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Jaroslav Drobný: Wikis

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Olympic medal record
Men’s ice hockey
Silver 1948 Team Competition

Jaroslav Drobný (October 12, 1921, Prague – September 13, 2001, London) was an amateur tennis champion as well as being an ice hockey player for the Czechoslovakian national team. He left Czechoslovakia in 1949 and traveled on an Egyptian passport before becoming a citizen of Great Britain in 1959, where he died in 2001.

He was a silver medallist with the Czechoslovakian ice hockey team in the 1948 Olympics.

As a tennis player he was good enough as early as 1946 to be able to beat Jack Kramer in the round of 16 at Wimbledon before losing in the semi-finals. In 1951 and 1952 he won the French Open, defeating in the final Eric Sturgess and then retaining the title the following year against Frank Sedgman. Drobný was the losing finalist at Wimbledon in both 1949 and 1952 before finally winning it in 1954 by beating Ken Rosewall for the title, the first left-hander to capture Wimbledon.

Drobný was inducted in the International Tennis Hall of Fame in Newport, Rhode Island in 1983. He died in Tooting, London.

Contents

Grand Slam record

Australian Championships

  • Men's Doubles runner-up: 1950

French Championships

  • Singles champion: 1951, 1952
  • Singles runner-up: 1946, 1948, 1950
  • Men's Doubles champion: 1948
  • Men's Doubles runner-up: 1950
  • Mixed Doubles champion: 1948

Wimbledon

  • Singles champion: 1954
  • Singles runner-up: 1949, 1952
  • Men's Doubles runner-up: 1951

Grand Slam finals

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Singles: 8 (3 titles, 5 runner-ups)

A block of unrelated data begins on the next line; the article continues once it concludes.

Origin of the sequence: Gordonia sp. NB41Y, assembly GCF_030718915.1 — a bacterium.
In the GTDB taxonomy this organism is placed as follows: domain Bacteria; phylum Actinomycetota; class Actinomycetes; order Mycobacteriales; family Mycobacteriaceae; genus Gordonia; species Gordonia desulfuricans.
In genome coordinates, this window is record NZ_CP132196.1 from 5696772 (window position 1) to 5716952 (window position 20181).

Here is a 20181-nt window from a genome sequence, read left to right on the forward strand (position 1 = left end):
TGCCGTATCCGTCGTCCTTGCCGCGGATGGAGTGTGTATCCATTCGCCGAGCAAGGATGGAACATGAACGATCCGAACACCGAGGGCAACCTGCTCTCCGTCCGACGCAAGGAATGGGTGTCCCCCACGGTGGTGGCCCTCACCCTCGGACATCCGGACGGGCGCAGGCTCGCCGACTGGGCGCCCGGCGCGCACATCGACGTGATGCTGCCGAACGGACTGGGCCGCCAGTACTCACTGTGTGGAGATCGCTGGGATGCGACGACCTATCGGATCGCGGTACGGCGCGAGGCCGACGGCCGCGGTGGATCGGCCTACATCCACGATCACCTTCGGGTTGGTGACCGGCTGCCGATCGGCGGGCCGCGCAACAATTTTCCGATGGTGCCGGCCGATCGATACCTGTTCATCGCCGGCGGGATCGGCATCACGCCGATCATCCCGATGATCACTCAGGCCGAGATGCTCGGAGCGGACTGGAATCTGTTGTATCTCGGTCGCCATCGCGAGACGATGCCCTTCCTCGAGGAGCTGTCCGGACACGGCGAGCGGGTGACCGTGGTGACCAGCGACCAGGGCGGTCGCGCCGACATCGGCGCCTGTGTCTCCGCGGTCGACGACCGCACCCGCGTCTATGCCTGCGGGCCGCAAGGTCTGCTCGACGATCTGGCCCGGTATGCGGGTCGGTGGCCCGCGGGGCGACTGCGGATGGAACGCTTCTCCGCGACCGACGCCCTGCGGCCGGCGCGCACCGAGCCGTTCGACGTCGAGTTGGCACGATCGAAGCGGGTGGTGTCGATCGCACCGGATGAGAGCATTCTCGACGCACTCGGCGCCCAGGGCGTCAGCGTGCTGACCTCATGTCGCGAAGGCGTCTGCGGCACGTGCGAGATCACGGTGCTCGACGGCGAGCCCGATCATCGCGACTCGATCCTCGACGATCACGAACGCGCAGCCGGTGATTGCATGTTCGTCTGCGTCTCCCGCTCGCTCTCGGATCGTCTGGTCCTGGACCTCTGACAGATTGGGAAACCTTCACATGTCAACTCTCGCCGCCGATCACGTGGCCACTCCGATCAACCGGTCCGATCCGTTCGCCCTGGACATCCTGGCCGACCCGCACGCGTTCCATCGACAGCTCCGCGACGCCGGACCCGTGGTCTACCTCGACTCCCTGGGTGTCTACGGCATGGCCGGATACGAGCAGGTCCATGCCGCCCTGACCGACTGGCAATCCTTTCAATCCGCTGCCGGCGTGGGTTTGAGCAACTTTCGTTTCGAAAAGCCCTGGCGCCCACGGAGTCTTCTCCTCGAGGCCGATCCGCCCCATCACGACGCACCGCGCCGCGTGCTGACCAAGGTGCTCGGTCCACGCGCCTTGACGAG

Outcome Year Championship Surface Opponent in the final Score in the final
Runner-up 1946 French Championships Clay France Marcel Bernard 3–6, 2–6, 6–1, 6–4, 6–3
Runner-up 1948 French Championships Clay United States Frank Parker 6–4, 7–5, 5–7, 8–6
Runner-up 1949 Wimbledon Grass United States Ted Schroeder 3–6, 6–0, 6–3, 4–6, 6–4
Runner-up 1950 French Championships Clay United States Budge Patty 6–1, 6–2, 3–6, 5–7, 7–5
Winner 1951 French Championships Clay South Africa Eric Sturgess 6–3, 6–3, 6–3
Winner 1952 French Championships (2) Clay Australia Frank Sedgman 6–2, 6–0, 3–6, 6–4
Runner-up 1952 Wimbledon Grass Australia Frank Sedgman 4–6, 6–2, 6–3, 6–2
Winner 1954 Wimbledon Grass Australia Ken Rosewall 13–11, 4–6, 6–2, 9–7

In popular culture

Ivan Blatný wrote a poem called Wimbledon which addresses Drobný [1].

References

  • Wallechinsky, David and Jaime Loucky (2009). "Ice Hockey: Men". In The Complete Book of the Winter Olympics: 2010 Edition. London: Aurum Press Limited. p. 23.

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